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Day 10: Future Suffering is Avoidable

Written by Ekras Gorakh

When you know there is a hurricane coming, you buy water and gas, board up the house, and start driving away. What about hurricanes you don’t want to see coming?

Some disasters are not due to the faults in our stars. I’m talking about a Full Life this month. Today is day 10.

Patanjali says, in his Yoga Sutras,

हेयं दुःखमनागतम् heyam dukham anagatam
avoid the suffering that has not yet arrived

Some times we know there is trouble if we don’t act now. When someone has diabetes, they are already in trouble and have to change their diet and lifestyle to prevent damage. It doesn’t take much courage to act when the problem is already upon us.

It takes a great act of leadership to see a problem, and to solve the problem before it becomes imminent. In 1943, a racist indifference to the people of India led to the death of 4 million poor civilians in the Indian state of Bengal. The disaster was entirely man-made, and it was made by one man- Winston Churchill. This was no great leadership.

Most times, we __don’t want__ to see it coming. When the 2017 Hurricane Irma was just projected to wreak havoc on Florida, a popular right wing radio host declared, days before, that the hurricane prediction was just scare mongering hype from the left wing media, and that he’s staying right at home because he’s sure there’s no problem. One day before the hurricane arrived, he realized that the hurricane isn’t merely a political whirlwind, and quickly packed off to safety. There are many more disasters where we don’t want to see the future suffering, and we don’t want to do anything about it.

But why? Why do we not want to act to avoid a future problem? We have already talked about denial. Now I want to address “inconvenience”. Sometimes its just inconvenient to move from our seats, even if there is a disaster looming. We wish the disaster goes away on it’s own. “Global Warming? That’s not going to happen around here”! Sometimes it’s inconvenient to bring others to see the problem like you do. Other people may be in denial, or may not be interesting in doing anything right now. Or just trying to change a force of habit. The US Congress has a habit of denying the very imminent disasters caused by the opioid crisis, the North Korean situation, the Medicare funding gaps, the Social Security funding gaps, climate change and so on. It takes a very tall leader to see above the heads of these sheep and to then drive the decision making.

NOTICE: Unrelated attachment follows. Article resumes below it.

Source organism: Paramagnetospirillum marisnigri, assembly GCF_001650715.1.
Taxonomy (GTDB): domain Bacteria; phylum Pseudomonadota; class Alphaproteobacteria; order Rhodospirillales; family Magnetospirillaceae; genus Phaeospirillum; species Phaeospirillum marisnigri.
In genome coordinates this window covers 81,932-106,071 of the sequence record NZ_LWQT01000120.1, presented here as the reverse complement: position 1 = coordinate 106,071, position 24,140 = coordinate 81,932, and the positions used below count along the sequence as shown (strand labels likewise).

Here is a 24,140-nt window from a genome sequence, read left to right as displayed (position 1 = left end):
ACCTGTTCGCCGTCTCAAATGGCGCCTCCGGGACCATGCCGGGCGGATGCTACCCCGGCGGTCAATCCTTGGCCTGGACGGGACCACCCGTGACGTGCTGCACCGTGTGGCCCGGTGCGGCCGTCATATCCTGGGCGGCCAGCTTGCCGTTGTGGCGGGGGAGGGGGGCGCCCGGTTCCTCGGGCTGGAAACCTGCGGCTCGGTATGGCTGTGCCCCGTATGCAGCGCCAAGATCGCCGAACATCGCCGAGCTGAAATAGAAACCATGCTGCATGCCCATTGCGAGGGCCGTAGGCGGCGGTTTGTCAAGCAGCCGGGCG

Most personal suffering is avoidable. We eat food we already know is unhealthy. We watch more television than we know to be good for our spirit. The nation is in the midst of an opioid drug epidemic, and its likely that each of the users know that danger is around the corner. In relationships, people cling on to bad relationships, fearing the worst but choosing to look away. These are all things we can see from miles out, but we don’t want to see them, so we live in denial.

Act now to avoid the suffering that has not yet arrived. The inconvenience will be higher, but the ultimate toll will be lower.

About the author

Ekras Gorakh

Ekras Gorakh is a software executive and a yoga-meditation teacher living in San Francisco, CA.

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